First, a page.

Unfortunately, Dad died in 2009 and I realized that while online friends were good for a lot of things, they weren’t great at giving hugs when you were grieving. I did have a couple of real-world friends who were instrumental…but it felt weird. My Dad was dead and I didn’t have this circle of support build around me like I felt like I should have. It just seemed like a 30-something grown women with kids and a career and a family should have…more friends around when her Dad died? Or something?

And that’s when I realized I needed to try to put myself out there more. I needed to conquer those anxieties and try to make more friends who could give me hugs when I needed them.

(Remember hugs?)

So for the next 10 years I joined book clubs and running groups. I went to political gatherings and community events. I went to neighborhood block parties and charity fundraisers. I worked to make a lot of friends, good friends, and those people have been there to hug me when I’ve needed it and it’s been great. I was doing a lot of therapy during this time to help as well, personal growth was instrumental in fighting my way around my social anxieties.

But the last three months I’ve realized: I AM DEVOLVING.

It’s been so long since I’ve visited with friends, I think I’m changing. I’m losing skills I’ve had and my social anxieties are thriving.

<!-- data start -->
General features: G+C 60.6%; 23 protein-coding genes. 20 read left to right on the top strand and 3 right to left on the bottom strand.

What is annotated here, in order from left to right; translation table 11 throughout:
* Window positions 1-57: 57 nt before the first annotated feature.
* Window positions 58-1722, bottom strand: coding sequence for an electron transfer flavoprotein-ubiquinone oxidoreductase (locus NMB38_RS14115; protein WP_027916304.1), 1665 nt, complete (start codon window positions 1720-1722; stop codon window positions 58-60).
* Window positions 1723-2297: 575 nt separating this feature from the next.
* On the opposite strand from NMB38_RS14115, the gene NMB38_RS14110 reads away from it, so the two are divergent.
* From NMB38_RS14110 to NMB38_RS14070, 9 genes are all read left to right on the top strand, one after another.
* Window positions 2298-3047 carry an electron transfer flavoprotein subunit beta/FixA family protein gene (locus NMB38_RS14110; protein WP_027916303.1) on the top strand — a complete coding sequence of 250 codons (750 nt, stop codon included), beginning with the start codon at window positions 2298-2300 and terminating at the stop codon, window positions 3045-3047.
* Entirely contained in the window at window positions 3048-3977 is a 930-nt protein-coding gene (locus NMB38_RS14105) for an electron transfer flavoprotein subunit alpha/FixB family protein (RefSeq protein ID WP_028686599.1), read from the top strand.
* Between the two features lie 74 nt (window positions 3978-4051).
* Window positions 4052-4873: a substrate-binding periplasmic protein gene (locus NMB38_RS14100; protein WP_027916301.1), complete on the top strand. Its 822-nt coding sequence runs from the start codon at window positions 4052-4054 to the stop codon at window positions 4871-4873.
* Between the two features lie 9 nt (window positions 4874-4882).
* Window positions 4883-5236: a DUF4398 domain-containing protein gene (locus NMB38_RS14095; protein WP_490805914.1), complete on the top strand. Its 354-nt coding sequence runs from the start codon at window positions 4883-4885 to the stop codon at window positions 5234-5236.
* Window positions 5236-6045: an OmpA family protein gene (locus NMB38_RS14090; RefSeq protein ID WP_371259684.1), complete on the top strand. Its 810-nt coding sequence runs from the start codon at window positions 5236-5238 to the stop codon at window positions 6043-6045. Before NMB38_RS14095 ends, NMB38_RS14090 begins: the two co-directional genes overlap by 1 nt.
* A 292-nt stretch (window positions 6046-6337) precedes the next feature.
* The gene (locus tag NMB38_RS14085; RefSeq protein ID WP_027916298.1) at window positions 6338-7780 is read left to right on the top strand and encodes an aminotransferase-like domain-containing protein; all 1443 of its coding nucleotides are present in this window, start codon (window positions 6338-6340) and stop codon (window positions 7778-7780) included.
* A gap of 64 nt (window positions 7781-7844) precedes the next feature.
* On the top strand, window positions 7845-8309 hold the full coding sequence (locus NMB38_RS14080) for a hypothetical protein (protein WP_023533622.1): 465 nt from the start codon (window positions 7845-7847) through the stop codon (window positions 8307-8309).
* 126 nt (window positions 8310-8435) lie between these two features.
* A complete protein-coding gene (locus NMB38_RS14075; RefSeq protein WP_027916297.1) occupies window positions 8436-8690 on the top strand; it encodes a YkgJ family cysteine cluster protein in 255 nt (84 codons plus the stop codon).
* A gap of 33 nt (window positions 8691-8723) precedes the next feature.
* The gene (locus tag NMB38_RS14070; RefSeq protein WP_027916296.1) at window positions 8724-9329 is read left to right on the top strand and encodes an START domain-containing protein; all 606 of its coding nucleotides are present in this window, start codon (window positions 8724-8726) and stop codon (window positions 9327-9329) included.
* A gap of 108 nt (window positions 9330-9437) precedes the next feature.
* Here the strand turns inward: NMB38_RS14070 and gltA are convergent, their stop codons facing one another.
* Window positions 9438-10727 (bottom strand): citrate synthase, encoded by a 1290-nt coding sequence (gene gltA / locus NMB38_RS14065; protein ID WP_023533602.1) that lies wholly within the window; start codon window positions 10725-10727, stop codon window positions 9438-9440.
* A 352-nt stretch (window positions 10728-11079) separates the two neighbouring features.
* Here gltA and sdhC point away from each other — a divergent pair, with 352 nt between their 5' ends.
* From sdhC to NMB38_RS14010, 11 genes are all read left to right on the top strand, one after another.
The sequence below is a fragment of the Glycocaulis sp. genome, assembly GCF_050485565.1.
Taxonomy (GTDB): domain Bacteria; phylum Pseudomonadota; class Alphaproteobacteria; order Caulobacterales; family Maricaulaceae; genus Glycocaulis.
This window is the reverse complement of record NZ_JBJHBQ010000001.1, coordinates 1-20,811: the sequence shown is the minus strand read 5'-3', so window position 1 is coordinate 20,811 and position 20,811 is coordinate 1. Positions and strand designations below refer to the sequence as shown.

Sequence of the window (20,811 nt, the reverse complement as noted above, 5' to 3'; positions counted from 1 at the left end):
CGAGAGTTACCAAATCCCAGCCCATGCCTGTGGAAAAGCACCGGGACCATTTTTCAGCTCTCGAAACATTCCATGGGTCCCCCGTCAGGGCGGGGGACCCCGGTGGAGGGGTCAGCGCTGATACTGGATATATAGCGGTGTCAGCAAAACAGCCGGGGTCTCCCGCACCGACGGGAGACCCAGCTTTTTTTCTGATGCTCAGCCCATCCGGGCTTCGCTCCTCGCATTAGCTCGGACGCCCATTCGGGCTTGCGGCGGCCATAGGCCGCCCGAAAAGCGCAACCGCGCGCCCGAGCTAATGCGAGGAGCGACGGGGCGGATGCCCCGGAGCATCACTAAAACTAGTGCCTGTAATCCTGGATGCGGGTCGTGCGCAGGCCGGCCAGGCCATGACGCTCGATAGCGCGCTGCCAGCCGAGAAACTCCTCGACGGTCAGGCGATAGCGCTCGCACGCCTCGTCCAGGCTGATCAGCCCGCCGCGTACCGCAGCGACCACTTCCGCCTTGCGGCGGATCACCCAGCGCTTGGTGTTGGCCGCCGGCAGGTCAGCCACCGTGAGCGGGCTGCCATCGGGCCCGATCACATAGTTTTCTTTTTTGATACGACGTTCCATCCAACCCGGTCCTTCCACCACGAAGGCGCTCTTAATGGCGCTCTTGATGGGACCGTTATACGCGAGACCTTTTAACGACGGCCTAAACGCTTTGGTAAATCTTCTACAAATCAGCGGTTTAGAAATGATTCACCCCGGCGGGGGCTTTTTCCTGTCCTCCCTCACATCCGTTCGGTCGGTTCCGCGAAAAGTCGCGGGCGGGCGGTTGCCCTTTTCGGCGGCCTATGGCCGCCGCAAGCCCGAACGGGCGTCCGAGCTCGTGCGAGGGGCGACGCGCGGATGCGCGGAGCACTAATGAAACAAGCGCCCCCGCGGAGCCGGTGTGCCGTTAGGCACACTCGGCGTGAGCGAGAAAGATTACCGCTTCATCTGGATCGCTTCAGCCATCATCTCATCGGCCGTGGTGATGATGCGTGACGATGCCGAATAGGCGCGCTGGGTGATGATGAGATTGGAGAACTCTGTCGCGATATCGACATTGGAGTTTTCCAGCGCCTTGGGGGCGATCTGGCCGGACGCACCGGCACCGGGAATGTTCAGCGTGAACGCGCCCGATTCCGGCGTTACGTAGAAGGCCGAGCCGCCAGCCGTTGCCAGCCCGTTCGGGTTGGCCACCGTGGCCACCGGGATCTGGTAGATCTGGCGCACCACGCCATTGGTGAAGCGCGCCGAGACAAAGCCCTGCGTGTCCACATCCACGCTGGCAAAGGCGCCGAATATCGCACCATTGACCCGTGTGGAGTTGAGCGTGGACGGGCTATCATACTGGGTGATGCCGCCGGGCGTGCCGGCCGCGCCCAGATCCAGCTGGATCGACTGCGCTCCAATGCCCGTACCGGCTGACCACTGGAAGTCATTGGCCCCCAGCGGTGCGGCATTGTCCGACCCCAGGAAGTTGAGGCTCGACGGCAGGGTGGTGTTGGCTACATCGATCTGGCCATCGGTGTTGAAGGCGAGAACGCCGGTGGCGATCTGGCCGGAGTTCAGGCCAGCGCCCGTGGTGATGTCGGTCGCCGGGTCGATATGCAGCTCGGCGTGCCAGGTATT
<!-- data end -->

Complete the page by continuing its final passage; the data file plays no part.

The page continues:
I’ve tried the Zoom call thing but it turns out that format is not good for my social anxieties. So, without the in-person validation of friendship, I find myself becoming paranoid that everyone hates me. I have spent more time completely over-analyzing the dumbest online interactions (with real-world friends!) in the last three months than I did in the 10 years before. I’m deleting tweets and facebook statuses because I’ve decided they made people mad at me. I’ve avoided REALLY BENIGN text messages for fear of saying the wrong thing. I’ve completely built stories of someone now hating me simply because they never responded to a message OF WHICH THERE WAS NO REAL NEED TO RESPOND. Meanwhile? I’ve left tons of messages without responses because all social interactions terrify me now. ALL OF THEM.

And it hit me last night. I AM BACK-TRACKING. I’m becoming anxious and paranoid like back in the pre-Donnie days. But back then I had reasons to be paranoid! I was a terrible person! Everyone really did hate me! This time there is no real reason at all, I’m just doing that thing I do that ends in mild agoraphobia where I build these narratives that convince me that all of my friendships were a farce and no one really liked me and so I need to just stay in my quarantine hole forever.